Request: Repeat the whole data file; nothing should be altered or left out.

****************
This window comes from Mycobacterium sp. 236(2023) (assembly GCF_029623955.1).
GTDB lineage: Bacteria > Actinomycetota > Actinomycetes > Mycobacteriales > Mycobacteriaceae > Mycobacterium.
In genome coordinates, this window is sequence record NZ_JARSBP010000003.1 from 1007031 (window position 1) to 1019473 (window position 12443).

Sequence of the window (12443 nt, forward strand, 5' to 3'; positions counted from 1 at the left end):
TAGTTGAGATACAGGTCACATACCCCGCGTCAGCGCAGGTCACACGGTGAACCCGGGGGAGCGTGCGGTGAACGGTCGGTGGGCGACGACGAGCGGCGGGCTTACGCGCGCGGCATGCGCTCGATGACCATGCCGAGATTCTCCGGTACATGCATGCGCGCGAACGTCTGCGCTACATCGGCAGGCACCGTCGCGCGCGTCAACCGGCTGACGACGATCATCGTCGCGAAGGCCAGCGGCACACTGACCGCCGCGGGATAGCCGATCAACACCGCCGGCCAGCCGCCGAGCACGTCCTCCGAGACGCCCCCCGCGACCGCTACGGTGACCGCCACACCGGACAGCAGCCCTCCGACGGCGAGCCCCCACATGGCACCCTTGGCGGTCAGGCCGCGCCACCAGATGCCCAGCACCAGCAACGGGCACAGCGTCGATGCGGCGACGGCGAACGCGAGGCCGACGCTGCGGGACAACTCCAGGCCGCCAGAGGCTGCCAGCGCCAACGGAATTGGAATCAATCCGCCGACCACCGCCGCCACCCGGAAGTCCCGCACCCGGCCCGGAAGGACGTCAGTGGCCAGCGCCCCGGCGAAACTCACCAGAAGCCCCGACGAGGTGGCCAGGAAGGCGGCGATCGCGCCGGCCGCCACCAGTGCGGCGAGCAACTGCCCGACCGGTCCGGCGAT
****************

This window comes from Mycobacterium sp. 236(2023) (assembly GCF_029623955.1).
GTDB lineage: Bacteria > Actinomycetota > Actinomycetes > Mycobacteriales > Mycobacteriaceae > Mycobacterium.
In genome coordinates, this window is sequence record NZ_JARSBP010000003.1 from 1007031 (window position 1) to 1019473 (window position 12443).

Sequence of the window (12443 nt, forward strand, 5' to 3'; positions counted from 1 at the left end):
TAGTTGAGATACAGGTCACATACCCCGCGTCAGCGCAGGTCACACGGTGAACCCGGGGGAGCGTGCGGTGAACGGTCGGTGGGCGACGACGAGCGGCGGGCTTACGCGCGCGGCATGCGCTCGATGACCATGCCGAGATTCTCCGGTACATGCATGCGCGCGAACGTCTGCGCTACATCGGCAGGCACCGTCGCGCGCGTCAACCGGCTGACGACGATCATCGTCGCGAAGGCCAGCGGCACACTGACCGCCGCGGGATAGCCGATCAACACCGCCGGCCAGCCGCCGAGCACGTCCTCCGAGACGCCCCCCGCGACCGCTACGGTGACCGCCACACCGGACAGCAGCCCTCCGACGGCGAGCCCCCACATGGCACCCTTGGCGGTCAGGCCGCGCCACCAGATGCCCAGCACCAGCAACGGGCACAGCGTCGATGCGGCGACGGCGAACGCGAGGCCGACGCTGCGGGACAACTCCAGGCCGCCAGAGGCTGCCAGCGCCAACGGAATTGGAATCAATCCGCCGACCACCGCCGCCACCCGGAAGTCCCGCACCCGGCCCGGAAGGACGTCAGTGGCCAGCGCCCCGGCGAAACTCACCAGAAGCCCCGACGAGGTGGCCAGGAAGGCGGCGATCGCGCCGGCCGCCACCAGTGCGGCGAGCAACTGCCCGACCGGTCCGGCGAT